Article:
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Basement window and door detail

This is probably a pretty easy question but I'm having a hard time finding the information. I am looking for a detail of a basement window installed in a brick foundation wall. I just want to know how to properly frame, install, and flash the RO and window for a water and air tight install.

My second questions is similar. I am looking for the same kind of thing for a basement door. Door is installed at the edge of the slab. What is the right way to isolate it from the concrete. Is a sill pan needed? Are there thresholds specifically made for concrete? Again looking for water and air tight.

Please just point me in the right direction.

Thanks

Asked by Brian C
Posted Tue, 12/17/2013 - 22:09

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6 Answers

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1.
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Brian,
To install a basement window, you start by installing a pressure-treated window buck in the masonry rough opening. The pressure-treated buck should be secured with TapCons.

The gap between the window buck and the masonry should be carefully sealed with caulk.

If you are installing a vinyl window in this type of opening, there are fewer worries about wall damage than there are with a window in an above-grade wood-framed wall. That's why many builders skip some of the window flashing steps recommended for above-grade windows.

At a minimum, your basement window should be sealed at the edges with peel-and-stick flashing. To do the best job, include sill-pan flashing, and all of the other flashing steps recommended for above-grade windows.

When it comes to a basement door for a walk-out basement, your slab should include a recessed "seat" to address water entry. (See drawing below.) If your slab lacks a seat, you should at least include pan flashing. (See photo below).

.

Slab detail at door.jpg Slab - door flashing.jpg
Answered by Martin Holladay, GBA Advisor
Posted Wed, 12/18/2013 - 06:10
Edited Wed, 12/18/2013 - 06:11.

2.
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Thanks Martin, I still have a lot to learn.

I had seen the door seat detail before, is the bottom of the seat sloped to the outside or flat? My slab is currently flat and I don't plan on finishing the basement in the future. Would it be better to go with a sill pan or cut a seat into the concrete? I would need to build up a transition at the back dam of a pan like the one shown because the basement lacks subfloor etc.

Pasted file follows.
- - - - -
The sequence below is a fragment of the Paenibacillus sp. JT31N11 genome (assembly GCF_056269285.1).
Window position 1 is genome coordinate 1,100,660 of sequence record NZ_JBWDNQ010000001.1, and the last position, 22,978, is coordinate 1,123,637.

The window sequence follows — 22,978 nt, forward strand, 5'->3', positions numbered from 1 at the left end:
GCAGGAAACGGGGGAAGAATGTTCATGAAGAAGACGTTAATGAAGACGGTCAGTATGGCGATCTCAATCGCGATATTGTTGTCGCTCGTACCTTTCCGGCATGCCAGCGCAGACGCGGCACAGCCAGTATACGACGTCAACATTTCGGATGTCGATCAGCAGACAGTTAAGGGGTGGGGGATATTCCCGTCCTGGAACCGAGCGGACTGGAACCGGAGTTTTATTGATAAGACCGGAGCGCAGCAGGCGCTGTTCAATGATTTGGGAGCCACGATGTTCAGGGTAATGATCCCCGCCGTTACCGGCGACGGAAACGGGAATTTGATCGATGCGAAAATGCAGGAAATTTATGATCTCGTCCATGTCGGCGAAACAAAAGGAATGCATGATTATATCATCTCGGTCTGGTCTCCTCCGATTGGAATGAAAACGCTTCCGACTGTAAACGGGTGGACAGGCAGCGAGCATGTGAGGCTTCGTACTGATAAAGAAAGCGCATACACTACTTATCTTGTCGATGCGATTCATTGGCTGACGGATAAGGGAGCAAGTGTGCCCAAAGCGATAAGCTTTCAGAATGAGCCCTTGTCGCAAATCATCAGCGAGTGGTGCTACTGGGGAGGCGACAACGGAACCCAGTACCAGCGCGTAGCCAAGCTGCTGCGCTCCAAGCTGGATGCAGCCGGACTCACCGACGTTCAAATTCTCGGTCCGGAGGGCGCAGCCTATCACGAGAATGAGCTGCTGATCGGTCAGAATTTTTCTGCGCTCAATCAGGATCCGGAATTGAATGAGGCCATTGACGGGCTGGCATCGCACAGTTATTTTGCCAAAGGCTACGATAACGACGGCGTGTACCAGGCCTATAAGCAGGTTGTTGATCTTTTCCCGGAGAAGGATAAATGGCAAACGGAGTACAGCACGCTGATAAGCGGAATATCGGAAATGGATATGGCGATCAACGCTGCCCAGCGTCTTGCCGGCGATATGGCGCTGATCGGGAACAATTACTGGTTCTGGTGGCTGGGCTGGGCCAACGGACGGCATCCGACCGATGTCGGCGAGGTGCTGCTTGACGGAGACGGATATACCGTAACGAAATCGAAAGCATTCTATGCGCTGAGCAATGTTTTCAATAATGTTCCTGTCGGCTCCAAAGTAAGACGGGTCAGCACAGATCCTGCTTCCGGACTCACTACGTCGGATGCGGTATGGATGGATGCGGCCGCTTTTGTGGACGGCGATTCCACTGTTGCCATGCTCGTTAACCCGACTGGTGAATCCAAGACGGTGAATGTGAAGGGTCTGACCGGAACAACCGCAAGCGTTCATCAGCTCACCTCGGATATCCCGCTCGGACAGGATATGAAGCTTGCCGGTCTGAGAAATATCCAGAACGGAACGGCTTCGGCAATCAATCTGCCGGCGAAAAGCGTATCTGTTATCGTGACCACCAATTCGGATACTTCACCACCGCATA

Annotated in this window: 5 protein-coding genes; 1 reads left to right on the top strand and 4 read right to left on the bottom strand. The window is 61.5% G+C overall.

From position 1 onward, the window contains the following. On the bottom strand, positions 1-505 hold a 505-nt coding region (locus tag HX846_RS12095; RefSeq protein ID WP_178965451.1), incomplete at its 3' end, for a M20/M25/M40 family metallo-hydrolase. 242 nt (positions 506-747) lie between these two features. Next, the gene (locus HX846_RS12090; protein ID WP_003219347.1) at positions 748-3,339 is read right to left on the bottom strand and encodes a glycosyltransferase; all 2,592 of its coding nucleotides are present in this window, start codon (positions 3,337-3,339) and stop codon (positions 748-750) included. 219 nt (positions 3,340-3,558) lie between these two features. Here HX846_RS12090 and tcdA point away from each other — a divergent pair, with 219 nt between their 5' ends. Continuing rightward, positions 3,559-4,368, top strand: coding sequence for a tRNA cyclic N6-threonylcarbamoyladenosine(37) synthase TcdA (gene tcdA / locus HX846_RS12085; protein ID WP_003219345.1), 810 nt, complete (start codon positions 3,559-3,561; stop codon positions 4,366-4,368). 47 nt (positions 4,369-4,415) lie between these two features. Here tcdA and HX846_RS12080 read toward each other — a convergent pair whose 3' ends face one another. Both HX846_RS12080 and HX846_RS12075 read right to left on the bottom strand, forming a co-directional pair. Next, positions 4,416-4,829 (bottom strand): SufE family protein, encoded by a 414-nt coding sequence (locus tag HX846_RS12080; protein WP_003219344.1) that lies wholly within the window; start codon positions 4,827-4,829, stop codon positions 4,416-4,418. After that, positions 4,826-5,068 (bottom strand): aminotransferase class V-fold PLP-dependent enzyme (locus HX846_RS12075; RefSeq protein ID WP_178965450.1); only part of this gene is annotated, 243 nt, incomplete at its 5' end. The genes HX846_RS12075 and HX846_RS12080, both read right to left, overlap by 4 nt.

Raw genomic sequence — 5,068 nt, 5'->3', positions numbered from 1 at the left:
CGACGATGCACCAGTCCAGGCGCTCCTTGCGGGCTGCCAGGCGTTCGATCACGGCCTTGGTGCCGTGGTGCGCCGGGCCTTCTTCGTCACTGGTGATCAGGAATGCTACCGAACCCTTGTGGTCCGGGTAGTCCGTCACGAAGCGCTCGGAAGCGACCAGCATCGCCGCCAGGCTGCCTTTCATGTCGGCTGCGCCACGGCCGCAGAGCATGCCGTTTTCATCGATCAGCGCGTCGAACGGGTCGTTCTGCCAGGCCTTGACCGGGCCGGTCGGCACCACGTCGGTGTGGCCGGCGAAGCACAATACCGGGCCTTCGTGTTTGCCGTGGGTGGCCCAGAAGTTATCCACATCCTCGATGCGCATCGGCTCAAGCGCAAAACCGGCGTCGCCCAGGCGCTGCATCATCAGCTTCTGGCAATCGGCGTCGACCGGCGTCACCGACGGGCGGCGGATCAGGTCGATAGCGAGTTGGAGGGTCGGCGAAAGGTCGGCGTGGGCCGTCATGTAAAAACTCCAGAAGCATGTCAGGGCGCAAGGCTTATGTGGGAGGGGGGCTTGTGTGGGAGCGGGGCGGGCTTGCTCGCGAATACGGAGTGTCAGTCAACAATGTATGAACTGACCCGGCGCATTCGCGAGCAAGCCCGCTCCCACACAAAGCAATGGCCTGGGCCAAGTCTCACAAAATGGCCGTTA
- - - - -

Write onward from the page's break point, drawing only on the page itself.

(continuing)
How is the door threshold sealed and secured to the concrete in either of these kind of installations?

Answered by Brian C
Posted Thu, 12/19/2013 - 08:50

3.
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Brian,
Many slabs lack the "seat" detail at exterior doors (even though it is a recommended detail). While it would be ideal if the seat were sloped to the exterior, even a level seat is an improvement over having no seat at all.

Whether or not to cut the concrete is a judgment call. Most builders and homeowners would find it easier to install a sill pan than to cut the concrete.

When you install your sill pan, you'll need to caulk the gap between the slab and the underside of the sill pan. When you install your exterior door, you'll need to caulk the gap between the underside of the threshold and the sill pan; install this caulk near the inside, not the outside, so that the sill pan can drain to the exterior.

Answered by Martin Holladay, GBA Advisor
Posted Thu, 12/19/2013 - 09:04

4.
Helpful? 0

Thanks again,

Are the 3 piece sill pan products any good? or is a continuous pan like the metal one shown a better bet? I assume a sill pan is just glued to the slab with PL or a similar product

If concrete screws were used to secure the threshold they would penetrate the sill pan. Is it okay to use an adhesive to secure the threshold as well? What is the preferred method.

Answered by Brian C
Posted Thu, 12/19/2013 - 14:37

5.
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I have read some of the articles about air sealing gaskets and tapes, and the backyard tape test as well as a couple forum accounts of air sealing strategies and products. I also read the article on JLC about sealants and caulks.

As mentioned earlier, I need to seal my basement window buck to the adjacent brick. I was going to use sealant after the buck was installed, but I have seen a few cautions around here about that approach. Seems like a gasket or specialty tape is the preferred route. Are there tapes that will stick to brick/mortar and PT effectively? Is a gasket a better bet? or will sealant and a foam sill seal work fine?

Thanks

Answered by Brian C
Posted Mon, 12/23/2013 - 09:02

6.
Helpful? 0

Brian,
Q. "Are the 3 piece sill pan products any good? or is a continuous pan like the metal one shown a better bet?"

A. Either one should work fine.

Q. "If concrete screws were used to secure the threshold they would penetrate the sill pan. Is it okay to use an adhesive to secure the threshold as well?"

A. There is no need to secure the threshold to the slab. Just install a good bead of silicone caulk under the threshold.

Q. "Are there tapes that will stick to brick/mortar and PT effectively? Is a gasket a better bet? or will sealant and a foam sill seal work fine?"

A. If you want to use a tape, use Siga Wigluv. It will stick to anything. But a high quality sealant (caulk) will also work fine.

Answered by Martin Holladay, GBA Advisor
Posted Mon, 12/23/2013 - 10:27

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